How do you know if your book topic is worth pursuing? (Tweet) With hundreds of thousands of books published each year, are there really any original ideas anymore? Well, not EXACTLY. Before you get discouraged, though, know that your particular take on a topic IS new and original. (Whew.) Validating your book idea will ensure that there is a market for your book. Of course, that does not guarantee book sales.
Validating your book idea will ensure that there is a market for your book; doesn't guarantee book sales. - @jodibrandon
First Things First
Before you can validate your book idea, you need to know what your topic is. This can be tricky, because there’s a sweet spot for every writer. Here’s my advice. Take your book’s general topic area and do an Amazon search. (Random aside for book lovers: Even five years ago, this advice would have included taking a trip to Borders or Barnes & Noble, which you can certainly still do, but most people these days stick with Amazon.) If you typed “writing,” Amazon would return 553,699 results. That’s a lot of competition! If you searched for “writing about insects,” the return would be 0 results. That’s no good, either. If not one person — ever, in the history of books — had written about writing about insects, perhaps the subject/topic is too narrow.
You want to narrow the focus from writing (but, again, not take it too far) so that your market isn’t oversaturated. Would your book be, maybe, writing reference? Or writing how-to? Or journalism reference? Think about where you envision your book in a bookstore or what category people would be searching on Amazon.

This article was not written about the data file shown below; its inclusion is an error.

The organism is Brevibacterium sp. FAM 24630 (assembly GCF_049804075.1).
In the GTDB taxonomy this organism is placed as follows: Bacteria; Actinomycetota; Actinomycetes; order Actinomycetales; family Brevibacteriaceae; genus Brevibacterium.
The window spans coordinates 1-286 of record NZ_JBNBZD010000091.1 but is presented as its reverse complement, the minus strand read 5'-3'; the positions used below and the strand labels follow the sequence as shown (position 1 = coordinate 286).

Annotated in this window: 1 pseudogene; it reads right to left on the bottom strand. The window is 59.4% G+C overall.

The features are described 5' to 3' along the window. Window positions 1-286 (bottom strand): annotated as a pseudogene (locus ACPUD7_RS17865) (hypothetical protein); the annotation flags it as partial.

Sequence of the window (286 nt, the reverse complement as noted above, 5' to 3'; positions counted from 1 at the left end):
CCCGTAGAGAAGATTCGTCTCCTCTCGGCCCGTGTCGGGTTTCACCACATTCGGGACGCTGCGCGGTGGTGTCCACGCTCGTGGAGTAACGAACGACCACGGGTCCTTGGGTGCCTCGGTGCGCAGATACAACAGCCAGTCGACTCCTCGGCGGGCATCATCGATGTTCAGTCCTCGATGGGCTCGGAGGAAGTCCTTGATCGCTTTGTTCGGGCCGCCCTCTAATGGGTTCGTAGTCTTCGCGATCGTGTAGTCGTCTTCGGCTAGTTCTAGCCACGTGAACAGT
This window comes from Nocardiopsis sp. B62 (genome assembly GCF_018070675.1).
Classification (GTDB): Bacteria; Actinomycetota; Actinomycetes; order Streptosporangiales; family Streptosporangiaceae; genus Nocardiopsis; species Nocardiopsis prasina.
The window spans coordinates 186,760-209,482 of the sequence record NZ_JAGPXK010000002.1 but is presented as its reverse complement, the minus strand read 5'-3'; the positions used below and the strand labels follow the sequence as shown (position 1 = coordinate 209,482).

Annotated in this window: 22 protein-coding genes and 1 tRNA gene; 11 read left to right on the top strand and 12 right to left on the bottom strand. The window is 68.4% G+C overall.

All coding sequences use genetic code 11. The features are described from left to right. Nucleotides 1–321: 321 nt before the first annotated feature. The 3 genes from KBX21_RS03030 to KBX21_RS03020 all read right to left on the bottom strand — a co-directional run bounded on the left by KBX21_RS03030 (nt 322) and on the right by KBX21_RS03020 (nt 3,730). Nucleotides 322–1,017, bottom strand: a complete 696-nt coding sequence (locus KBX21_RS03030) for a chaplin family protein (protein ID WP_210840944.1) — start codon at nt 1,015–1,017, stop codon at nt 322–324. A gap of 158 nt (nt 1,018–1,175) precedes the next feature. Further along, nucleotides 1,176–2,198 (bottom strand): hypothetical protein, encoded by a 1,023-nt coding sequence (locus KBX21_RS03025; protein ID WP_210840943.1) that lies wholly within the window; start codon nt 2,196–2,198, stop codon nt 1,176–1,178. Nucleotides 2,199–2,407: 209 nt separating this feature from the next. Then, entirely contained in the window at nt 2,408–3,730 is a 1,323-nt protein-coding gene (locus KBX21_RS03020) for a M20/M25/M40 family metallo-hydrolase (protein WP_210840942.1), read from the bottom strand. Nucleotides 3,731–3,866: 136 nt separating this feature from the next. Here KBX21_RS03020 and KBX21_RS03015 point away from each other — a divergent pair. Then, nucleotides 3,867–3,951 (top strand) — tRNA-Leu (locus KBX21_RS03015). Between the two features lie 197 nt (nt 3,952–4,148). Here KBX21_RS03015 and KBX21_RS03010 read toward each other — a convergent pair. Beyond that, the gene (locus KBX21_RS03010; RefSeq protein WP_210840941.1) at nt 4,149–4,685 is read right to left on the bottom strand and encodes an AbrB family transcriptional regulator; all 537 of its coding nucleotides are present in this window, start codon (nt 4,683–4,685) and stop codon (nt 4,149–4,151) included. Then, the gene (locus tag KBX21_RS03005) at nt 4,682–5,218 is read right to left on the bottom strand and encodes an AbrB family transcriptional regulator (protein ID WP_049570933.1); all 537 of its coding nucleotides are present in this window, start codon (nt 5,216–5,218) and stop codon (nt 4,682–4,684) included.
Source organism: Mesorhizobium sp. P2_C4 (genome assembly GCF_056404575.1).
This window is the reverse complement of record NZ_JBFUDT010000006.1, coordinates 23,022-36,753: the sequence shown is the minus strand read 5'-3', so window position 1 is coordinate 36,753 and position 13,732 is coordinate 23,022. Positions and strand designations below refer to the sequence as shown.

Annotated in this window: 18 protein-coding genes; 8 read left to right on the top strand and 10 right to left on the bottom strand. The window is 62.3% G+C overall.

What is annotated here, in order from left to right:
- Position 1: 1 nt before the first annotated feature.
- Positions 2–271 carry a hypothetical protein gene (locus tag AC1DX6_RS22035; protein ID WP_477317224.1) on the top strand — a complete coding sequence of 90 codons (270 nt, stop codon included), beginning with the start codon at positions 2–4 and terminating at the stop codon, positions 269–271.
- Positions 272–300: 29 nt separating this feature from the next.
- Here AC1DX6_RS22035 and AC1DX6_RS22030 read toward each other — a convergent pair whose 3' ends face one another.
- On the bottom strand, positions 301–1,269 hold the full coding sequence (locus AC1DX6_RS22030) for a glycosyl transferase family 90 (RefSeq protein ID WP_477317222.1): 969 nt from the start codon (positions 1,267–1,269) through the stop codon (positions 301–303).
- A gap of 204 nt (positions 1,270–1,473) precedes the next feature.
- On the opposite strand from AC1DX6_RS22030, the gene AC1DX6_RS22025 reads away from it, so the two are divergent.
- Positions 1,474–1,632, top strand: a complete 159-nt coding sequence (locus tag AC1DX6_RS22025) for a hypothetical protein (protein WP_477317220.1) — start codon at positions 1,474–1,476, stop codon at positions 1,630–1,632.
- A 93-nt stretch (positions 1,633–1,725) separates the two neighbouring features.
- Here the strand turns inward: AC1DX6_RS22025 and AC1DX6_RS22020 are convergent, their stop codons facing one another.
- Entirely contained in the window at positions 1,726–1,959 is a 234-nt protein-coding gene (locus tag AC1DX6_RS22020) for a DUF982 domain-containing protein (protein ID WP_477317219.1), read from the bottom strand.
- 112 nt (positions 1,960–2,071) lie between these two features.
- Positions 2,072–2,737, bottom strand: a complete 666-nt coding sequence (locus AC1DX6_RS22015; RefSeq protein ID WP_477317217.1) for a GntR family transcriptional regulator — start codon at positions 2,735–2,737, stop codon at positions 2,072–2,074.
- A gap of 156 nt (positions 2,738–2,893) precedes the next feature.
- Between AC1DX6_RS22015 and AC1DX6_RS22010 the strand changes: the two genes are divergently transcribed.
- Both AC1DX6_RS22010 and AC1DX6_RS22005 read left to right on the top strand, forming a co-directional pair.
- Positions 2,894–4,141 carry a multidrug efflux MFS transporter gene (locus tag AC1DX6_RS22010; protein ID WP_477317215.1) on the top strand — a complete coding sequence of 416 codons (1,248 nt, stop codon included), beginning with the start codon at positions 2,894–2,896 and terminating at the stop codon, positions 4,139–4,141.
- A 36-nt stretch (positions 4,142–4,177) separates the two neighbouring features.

Not sure how to isolate this topic? Think about the questions you are most often asked, whether in comments to blog posts, on social media, when talking with people in person. The general topic area of these questions is one in which your audience already sees you as a knowledgeable expert. That’s just what you want!
Can I Run Something by You?
You know that writing a book is a huge undertaking, so you want to be sure that your idea — or your take on the idea — has merit. How do you do that? By validating your book idea. Yes, the bookstore/Amazon research is a good starting point. But you need to do more. As an entrepreneur, testing your idea isn’t a new concept to you (Tweet). Surely you’ve done something similar when you’ve launched other things (courses, products, services). The concept for a book is the same. Ask your tribe. Ask the people who are your ideal clients (and thus likely your ideal readers) what they think of the idea. Is it a topic they’d buy and read a book about? Ask in Facebook groups, ask on your social media pages, and ask people in person. Float your idea and see what the response is. Take this feedback into consideration as you flesh out your book topic (and what you include inside its pages).
Remember as you go through this process of gathering feedback that everyone’s will be different, particularly as you ask more and more people. Here are a few ways to manage that feedback:
- Stop the process if you begin to get overwhelmed.
- Have a system for capturing feedback (Google doc, Evernote, Trello card, etc.).
- Be targeted with your questions. What do you think about X topic? might be too broad a question. Think about asking instead targeted questions like: Do you think a book about topic X should cover A, B, and C, or just A and B?
Thinking Ahead: Five Stars!
Once you have an idea that’s been validated and you’re ready to move ahead with the writing process, let me share a pro tip with you. Remember earlier when you did a search for books in your topic area? Let’s return to that list for one last exercise. Check out the reviews for a few of these books. What did people like about them? What did people not like? Did readers wish, for example, that the author covered subtopic A in greater detail? This will help you determine not only the contents of your book, but also the level of specificity you want in your topic area.
Still have questions about validating your book idea? Let me know what they are. I’m happy to help. Happy writing!